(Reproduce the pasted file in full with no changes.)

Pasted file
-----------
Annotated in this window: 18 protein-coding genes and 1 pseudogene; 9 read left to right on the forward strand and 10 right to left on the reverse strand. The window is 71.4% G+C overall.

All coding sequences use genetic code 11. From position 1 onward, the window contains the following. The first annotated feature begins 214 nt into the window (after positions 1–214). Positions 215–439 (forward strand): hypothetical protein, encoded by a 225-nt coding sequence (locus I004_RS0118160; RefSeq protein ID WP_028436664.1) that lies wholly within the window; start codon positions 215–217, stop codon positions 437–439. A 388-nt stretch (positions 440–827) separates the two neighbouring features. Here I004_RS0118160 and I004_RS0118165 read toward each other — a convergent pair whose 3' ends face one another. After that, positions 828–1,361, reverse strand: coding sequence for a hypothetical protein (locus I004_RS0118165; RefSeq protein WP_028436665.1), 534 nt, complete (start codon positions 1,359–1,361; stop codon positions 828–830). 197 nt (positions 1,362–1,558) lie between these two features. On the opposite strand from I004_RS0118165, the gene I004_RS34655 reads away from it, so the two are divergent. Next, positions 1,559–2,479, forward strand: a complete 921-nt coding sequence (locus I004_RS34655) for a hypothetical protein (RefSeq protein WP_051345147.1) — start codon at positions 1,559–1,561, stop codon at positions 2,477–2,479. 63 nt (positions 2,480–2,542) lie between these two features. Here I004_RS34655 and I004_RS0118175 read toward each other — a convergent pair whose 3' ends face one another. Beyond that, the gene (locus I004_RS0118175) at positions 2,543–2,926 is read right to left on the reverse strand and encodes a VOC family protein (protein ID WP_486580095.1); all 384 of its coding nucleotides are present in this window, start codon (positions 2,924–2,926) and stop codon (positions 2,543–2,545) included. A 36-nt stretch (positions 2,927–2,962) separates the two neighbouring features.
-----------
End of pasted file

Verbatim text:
Annotated in this window: 18 protein-coding genes and 1 pseudogene; 9 read left to right on the forward strand and 10 right to left on the reverse strand. The window is 71.4% G+C overall.

All coding sequences use genetic code 11. From position 1 onward, the window contains the following. The first annotated feature begins 214 nt into the window (after positions 1–214). Positions 215–439 (forward strand): hypothetical protein, encoded by a 225-nt coding sequence (locus I004_RS0118160; RefSeq protein ID WP_028436664.1) that lies wholly within the window; start codon positions 215–217, stop codon positions 437–439. A 388-nt stretch (positions 440–827) separates the two neighbouring features. Here I004_RS0118160 and I004_RS0118165 read toward each other — a convergent pair whose 3' ends face one another. After that, positions 828–1,361, reverse strand: coding sequence for a hypothetical protein (locus I004_RS0118165; RefSeq protein WP_028436665.1), 534 nt, complete (start codon positions 1,359–1,361; stop codon positions 828–830). 197 nt (positions 1,362–1,558) lie between these two features. On the opposite strand from I004_RS0118165, the gene I004_RS34655 reads away from it, so the two are divergent. Next, positions 1,559–2,479, forward strand: a complete 921-nt coding sequence (locus I004_RS34655) for a hypothetical protein (RefSeq protein WP_051345147.1) — start codon at positions 1,559–1,561, stop codon at positions 2,477–2,479. 63 nt (positions 2,480–2,542) lie between these two features. Here I004_RS34655 and I004_RS0118175 read toward each other — a convergent pair whose 3' ends face one another. Beyond that, the gene (locus I004_RS0118175) at positions 2,543–2,926 is read right to left on the reverse strand and encodes a VOC family protein (protein ID WP_486580095.1); all 384 of its coding nucleotides are present in this window, start codon (positions 2,924–2,926) and stop codon (positions 2,543–2,545) included. A 36-nt stretch (positions 2,927–2,962) separates the two neighbouring features.